|Nutrition Facts (per serving)|
|Servings: 9 to 12|
|Amount per serving|
|% Daily Value*|
|Total Fat 14g||18%|
|Saturated Fat 1g||5%|
|Total Carbohydrate 36g||13%|
|Dietary Fiber 1g||5%|
|Total Sugars 4g|
|Vitamin C 0mg||0%|
|*The % Daily Value (DV) tells you how much a nutrient in a food serving contributes to a daily diet. 2,000 calories a day is used for general nutrition advice.|
To any Tswana-speaking person, magwinya, also known as fat cakes, need no introduction. To the rest of the world, this is what puts a smile on the faces of millions of people in Botswana and South Africa. It is a type of food that reminds people of home, of mama's kitchen, or of the auntie (ausi) at the semausu (the corner shop or street vendor stand). For some, this deep-fried South African doughnut is the epitome of childhood nostalgia.
It is not only found in Botswana and South Africa but across most parts of Africa. In Zimbabwe and Malawi, they are called mafatcooks or fetcooks. In West Africa, there is a version known as puff puff in Nigeria or bofrot in Ghana. In Kenya, a version goes by the name mandazi or a variant, mahamri. No matter what you call them, these fried balls are puffy, crispy, and lightly sweet.
The South African township way of eating magwinya is with polony (similar to bologna). In Botswana, the extremely unhealthy combination of magwinya and fried potato chips is a highly craved food for high schoolers. Serve these fresh from the fryer at breakfast, as a sweet snack, or for dessert. They're a fun party food, too.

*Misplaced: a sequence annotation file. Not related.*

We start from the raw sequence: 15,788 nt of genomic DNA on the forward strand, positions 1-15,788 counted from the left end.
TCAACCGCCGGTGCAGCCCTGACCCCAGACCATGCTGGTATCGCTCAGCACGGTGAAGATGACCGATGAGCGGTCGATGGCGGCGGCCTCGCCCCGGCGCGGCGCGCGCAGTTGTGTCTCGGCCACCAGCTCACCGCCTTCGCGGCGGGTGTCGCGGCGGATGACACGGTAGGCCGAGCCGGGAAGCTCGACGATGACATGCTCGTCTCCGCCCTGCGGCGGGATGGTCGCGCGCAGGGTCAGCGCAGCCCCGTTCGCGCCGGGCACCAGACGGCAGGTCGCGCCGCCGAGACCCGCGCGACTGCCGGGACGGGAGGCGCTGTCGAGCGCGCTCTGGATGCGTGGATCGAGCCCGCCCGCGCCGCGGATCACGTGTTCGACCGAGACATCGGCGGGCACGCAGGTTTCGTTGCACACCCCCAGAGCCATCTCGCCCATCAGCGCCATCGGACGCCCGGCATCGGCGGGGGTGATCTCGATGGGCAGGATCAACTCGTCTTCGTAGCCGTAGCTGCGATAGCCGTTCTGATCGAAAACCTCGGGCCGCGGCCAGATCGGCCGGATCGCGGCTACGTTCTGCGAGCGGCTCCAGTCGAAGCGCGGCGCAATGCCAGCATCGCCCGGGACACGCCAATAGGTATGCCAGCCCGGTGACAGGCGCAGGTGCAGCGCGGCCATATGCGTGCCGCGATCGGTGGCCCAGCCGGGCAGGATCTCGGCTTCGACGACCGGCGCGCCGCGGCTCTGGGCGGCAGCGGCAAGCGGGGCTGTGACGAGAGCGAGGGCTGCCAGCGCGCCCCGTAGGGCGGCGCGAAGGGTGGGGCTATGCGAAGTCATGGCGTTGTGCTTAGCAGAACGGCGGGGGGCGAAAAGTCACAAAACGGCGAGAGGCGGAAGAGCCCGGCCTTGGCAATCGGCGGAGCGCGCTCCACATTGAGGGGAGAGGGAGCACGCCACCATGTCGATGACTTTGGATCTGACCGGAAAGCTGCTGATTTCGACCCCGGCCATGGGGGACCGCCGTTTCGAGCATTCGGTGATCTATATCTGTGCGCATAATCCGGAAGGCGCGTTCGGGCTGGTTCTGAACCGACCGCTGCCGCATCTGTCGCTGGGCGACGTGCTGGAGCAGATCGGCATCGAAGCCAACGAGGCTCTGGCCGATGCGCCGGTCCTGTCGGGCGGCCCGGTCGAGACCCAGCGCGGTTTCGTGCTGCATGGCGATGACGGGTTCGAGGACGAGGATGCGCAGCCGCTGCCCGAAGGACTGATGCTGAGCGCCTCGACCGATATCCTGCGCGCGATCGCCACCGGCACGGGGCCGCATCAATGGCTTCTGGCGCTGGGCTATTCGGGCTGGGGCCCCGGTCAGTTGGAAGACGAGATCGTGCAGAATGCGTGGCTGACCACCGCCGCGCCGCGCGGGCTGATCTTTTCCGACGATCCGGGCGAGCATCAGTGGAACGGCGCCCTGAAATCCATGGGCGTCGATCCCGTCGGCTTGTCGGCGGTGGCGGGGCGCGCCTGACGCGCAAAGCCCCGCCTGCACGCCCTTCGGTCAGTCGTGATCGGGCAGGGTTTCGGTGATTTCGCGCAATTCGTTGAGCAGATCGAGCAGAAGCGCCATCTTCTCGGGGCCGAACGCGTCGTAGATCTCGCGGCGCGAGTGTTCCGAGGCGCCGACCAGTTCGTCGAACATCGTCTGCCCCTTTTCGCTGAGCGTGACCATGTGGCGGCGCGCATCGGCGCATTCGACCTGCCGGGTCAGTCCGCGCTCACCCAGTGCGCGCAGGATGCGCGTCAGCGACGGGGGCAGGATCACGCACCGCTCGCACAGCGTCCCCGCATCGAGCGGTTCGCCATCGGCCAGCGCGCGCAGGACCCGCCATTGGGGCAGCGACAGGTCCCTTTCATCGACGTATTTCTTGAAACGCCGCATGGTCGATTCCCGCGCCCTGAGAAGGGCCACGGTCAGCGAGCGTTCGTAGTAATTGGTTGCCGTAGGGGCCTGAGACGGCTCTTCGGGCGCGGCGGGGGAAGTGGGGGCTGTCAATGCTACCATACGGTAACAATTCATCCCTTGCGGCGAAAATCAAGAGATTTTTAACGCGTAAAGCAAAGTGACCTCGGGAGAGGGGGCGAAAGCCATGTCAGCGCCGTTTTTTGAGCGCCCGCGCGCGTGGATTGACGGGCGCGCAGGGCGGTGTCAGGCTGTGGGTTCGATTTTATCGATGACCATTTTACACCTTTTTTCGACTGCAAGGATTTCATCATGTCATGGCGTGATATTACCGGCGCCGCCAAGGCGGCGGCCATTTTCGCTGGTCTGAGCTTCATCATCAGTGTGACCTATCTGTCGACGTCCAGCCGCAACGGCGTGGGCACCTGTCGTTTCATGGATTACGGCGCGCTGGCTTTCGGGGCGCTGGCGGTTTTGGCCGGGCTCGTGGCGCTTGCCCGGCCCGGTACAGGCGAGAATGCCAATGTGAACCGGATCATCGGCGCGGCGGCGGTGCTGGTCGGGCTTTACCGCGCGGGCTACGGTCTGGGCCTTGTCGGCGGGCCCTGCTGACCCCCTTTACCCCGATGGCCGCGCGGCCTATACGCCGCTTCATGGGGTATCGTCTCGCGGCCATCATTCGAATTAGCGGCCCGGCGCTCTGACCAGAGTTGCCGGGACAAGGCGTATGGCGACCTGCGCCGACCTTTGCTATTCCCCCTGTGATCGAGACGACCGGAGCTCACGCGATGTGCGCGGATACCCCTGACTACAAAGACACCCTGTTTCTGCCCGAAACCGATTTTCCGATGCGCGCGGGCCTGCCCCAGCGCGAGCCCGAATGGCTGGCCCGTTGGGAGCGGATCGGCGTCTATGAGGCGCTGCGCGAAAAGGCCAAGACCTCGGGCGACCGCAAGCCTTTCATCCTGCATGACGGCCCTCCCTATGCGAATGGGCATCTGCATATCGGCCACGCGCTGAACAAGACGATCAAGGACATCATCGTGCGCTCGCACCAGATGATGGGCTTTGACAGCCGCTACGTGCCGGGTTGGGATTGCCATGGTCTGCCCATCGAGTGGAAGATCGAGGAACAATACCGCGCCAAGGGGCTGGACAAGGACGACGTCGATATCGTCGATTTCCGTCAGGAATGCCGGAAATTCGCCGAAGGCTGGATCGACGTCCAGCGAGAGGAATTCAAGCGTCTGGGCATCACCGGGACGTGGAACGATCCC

Click Play to See These Sweet Tswana African Magwinya Come Together
"The dough is very elastic, so the doughnuts will end up with little bumps and peaks—those little bumps are a bonus, because they add a nice crunch. They should be deep golden brown. The last batches were a little tougher than early ones, but they were still amazing with the sugar coating and golden syrup!" —Diana Rattray
500 grams all-purpose flour, or cake flour without raising agent
4 tablespoons (30 grams) sugar
2 teaspoons instant yeast
1/2 teaspoon kosher salt, optional
500 millimeters warm water
1 tablespoon vegetable oil, plus more for deep-frying
Jam and sugar, for rolling, optional
Tea, for serving, optional
Steps to Make It
Gather the ingredients.
In a clean bowl, mix the flour, sugar, yeast, and salt (if using) together.
Add the warm water and vegetable oil and begin to mix into a soft dough.
Once the dough has been mixed very well, cover with a tea towel and set aside to rise for an hour. Note: This dough won't be kneaded.
After an hour, the dough should have doubled in size. Mix the dough again—this helps to achieve softer dough. After mixing, allow the dough to rest for a further 10 minutes.
In the meantime, heat up enough vegetable oil in a pot for deep-frying over medium heat.
Scoop out some batter with a large spoon and drop it into the hot oil. Use a second spoon to push the dough into the hot oil, if needed. Ensure the oil is being heated under a medium flame to prevent the magwinya from browning too quickly without fully cooking on the inside. Fry the doughnuts until golden brown, turning halfway to ensure even browning.
Once ready, scoop the magwinya out of the pot and place them onto absorbent paper towels to drain the excess oil.
The magwinya can be served alone, but they also go well with a cup of tea. For extra indulgence, roll them in jam and sugar. Serve immediately and enjoy.
- If you have a deep-frying thermometer, try to keep the oil around 350 F to 360 F.
- Fry magwinya for about six to seven minutes to ensure they are done in the middle. They should be deep golden brown.
How to Store and Freeze
- Refrigerate the doughnuts—not sugared—in an airtight container or zip-close bag for up to four days.
- To freeze, transfer the plain doughnuts to a zip-close freezer bag or airtight container; freeze for up to three months.
- Heat leftover cold doughnuts for about 10 to 15 seconds in the microwave. If frozen, heat in the microwave for about 20 to 25 seconds.